Supreme Court: Setting aside the conviction of a man under Sections 7 and 13(2) read with 13(1)(d) of the Prevention of Corruption Act, 1988, the 3-judge bench of Ashok Bhushan, R. Subhash Reddy and MR Shah has reminded the Courts to take utmost care in scanning the evidence before recording conviction under the provisions of Prevention of Corruption Act.
“Once conviction is recorded under provisions of Prevention of Corruption Act, it casts a social stigma on the person in the society apart from serious consequences on the service rendered. At the same time it is also to be noted that whether the view taken by the trial court is a possible view or not, there cannot be any definite proposition and each case has to be judged on its own merits, having regard to evidence on record.”
In the present case, the accused, working as Sanitary Inspector in Madurai Municipal Corporation, was charge-sheeted for the offence under Sections 7, 13(2) read with 13(1)(d) of the Act for an amount of Rs.500/¬ and a cell phone as illegal gratification from one Thiru. D. Gopal, who was working as Supervisor in a Voluntary Service Organisation called Neat And Clean Service Squad (NACSS), which was given sanitation work on contract basis in Madurai Corporation.
While the Trial Court acquitted the accused, the Madras High Court convicted him. It was argued by the accused that the well reasoned judgment of the trial court, which was rendered by appreciating oral and documentary evidence on record, was reversed by the High Court without recording valid and cogent reasons.
Having regard to material contradictions that were put forth before the Court, the Supreme Court noticed that acquittal is a “possible view”. Even assuming another view is possible, same is no ground to interfere with the judgment of acquittal and to convict the appellant for the offence alleged.
The trial court has disbelieved witnesses by recording several valid and cogent reasons, but the High Court, without appreciating evidence in proper perspective, has reversed the view taken by the trial court. Further, the High Court also has not recorded any finding whether the view taken by the trial court is a “possible view” or not, having regard to the evidence on record.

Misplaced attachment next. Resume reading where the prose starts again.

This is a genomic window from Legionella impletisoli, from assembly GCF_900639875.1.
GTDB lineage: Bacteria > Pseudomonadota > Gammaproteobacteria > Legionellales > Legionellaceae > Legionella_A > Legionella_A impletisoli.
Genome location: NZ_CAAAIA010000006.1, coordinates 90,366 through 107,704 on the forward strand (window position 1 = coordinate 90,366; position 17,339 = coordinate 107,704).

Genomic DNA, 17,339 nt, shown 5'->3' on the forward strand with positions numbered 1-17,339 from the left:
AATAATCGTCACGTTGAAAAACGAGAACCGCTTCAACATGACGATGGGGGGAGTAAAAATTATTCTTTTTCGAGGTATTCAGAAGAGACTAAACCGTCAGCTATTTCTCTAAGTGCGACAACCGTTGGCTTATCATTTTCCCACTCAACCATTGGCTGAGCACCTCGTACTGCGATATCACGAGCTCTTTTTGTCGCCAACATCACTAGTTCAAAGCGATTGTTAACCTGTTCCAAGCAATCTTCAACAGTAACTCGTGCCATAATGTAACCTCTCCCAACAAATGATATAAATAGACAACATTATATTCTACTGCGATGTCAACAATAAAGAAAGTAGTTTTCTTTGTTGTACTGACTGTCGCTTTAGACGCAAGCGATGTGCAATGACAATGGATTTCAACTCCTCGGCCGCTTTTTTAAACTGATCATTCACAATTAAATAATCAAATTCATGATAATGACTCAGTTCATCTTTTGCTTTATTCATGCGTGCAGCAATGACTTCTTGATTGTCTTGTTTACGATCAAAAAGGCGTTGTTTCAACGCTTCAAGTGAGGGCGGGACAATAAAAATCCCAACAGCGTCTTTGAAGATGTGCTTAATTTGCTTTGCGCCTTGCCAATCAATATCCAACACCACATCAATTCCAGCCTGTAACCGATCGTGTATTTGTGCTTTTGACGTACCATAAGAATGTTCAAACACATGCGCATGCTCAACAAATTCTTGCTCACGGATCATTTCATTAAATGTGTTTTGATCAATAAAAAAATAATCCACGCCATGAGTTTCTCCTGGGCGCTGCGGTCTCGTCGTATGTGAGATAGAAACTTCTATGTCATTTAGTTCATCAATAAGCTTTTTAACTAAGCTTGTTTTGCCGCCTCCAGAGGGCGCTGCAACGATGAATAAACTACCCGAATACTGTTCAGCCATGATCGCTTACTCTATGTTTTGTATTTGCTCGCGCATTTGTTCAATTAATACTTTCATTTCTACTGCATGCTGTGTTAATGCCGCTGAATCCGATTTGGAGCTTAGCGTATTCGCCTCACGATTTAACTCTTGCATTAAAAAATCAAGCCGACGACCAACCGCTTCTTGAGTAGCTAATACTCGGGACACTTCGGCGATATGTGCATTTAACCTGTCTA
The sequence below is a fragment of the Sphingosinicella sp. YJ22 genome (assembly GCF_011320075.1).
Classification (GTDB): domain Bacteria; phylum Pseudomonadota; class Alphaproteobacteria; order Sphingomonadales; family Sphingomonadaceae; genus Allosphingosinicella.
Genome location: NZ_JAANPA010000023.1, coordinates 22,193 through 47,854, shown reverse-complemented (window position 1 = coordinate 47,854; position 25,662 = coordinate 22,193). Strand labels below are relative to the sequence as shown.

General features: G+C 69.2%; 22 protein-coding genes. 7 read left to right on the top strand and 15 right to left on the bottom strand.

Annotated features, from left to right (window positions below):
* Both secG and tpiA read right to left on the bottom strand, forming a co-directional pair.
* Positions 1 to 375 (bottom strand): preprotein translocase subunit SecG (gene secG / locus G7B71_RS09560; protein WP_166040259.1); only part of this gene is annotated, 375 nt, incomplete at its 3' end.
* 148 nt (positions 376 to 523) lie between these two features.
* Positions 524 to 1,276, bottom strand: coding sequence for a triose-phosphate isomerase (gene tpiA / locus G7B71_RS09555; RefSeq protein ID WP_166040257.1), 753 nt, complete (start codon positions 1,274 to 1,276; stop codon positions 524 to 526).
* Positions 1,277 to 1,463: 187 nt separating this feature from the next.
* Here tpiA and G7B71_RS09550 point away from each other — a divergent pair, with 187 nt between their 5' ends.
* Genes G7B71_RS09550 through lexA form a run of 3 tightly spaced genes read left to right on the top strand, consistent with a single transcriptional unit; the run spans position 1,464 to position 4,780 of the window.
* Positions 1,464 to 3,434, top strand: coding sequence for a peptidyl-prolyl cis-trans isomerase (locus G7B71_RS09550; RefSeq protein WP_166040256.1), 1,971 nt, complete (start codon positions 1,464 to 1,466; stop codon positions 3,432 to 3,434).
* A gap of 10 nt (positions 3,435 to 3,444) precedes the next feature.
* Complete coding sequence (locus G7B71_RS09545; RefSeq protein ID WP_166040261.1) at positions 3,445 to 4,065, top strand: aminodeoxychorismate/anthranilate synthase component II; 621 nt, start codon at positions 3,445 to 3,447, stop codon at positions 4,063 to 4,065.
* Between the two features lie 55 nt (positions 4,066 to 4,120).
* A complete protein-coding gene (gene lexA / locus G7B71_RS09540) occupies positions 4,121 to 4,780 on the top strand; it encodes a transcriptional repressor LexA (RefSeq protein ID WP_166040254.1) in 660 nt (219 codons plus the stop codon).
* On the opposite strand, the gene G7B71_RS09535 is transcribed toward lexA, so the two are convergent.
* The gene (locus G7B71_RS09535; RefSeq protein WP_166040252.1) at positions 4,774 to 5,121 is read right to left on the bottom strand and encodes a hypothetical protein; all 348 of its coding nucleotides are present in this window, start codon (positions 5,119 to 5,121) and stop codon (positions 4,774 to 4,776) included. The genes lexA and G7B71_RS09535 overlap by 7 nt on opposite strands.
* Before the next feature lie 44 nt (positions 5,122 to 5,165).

“Though the High Court was of the view that PW-2, 3 and 5 can be believed, unless it is held that the view taken by the trial court disbelieving the witnesses is not a possible view, the High Court ought not have interfered with the acquittal recorded by the trial court.”
In view of the material contradictions, the prosecution has not proved the case beyond reasonable doubt to convict the appellant. It is equally well settled that mere recovery by itself cannot prove the charge of the prosecution against the accused.
“Mere recovery of tainted money, divorced from the circumstances under which such money and article is found is not sufficient to convict the accused when the substantive evidence in the case is not reliable.”
The Court was, hence, of the view that the demand for and acceptance of bribe amount and cell phone by the appellant, is not proved beyond reasonable doubt. Having regard to such evidence on record the acquittal recorded by the trial court is a “possible view” as such the judgment of the High Court is fit to be set aside.
[N. Vijayakumar v. State of Tamil Nadu, 2021 SCC OnLine SC 53, decided on 03.02.2021]
*Justice R. Subhash Reddy has penned this judgment
Appearances before the Court by
For accused: Senior Advocate S. Nagamuthu
For State: Advocate M. Yogesh Kanna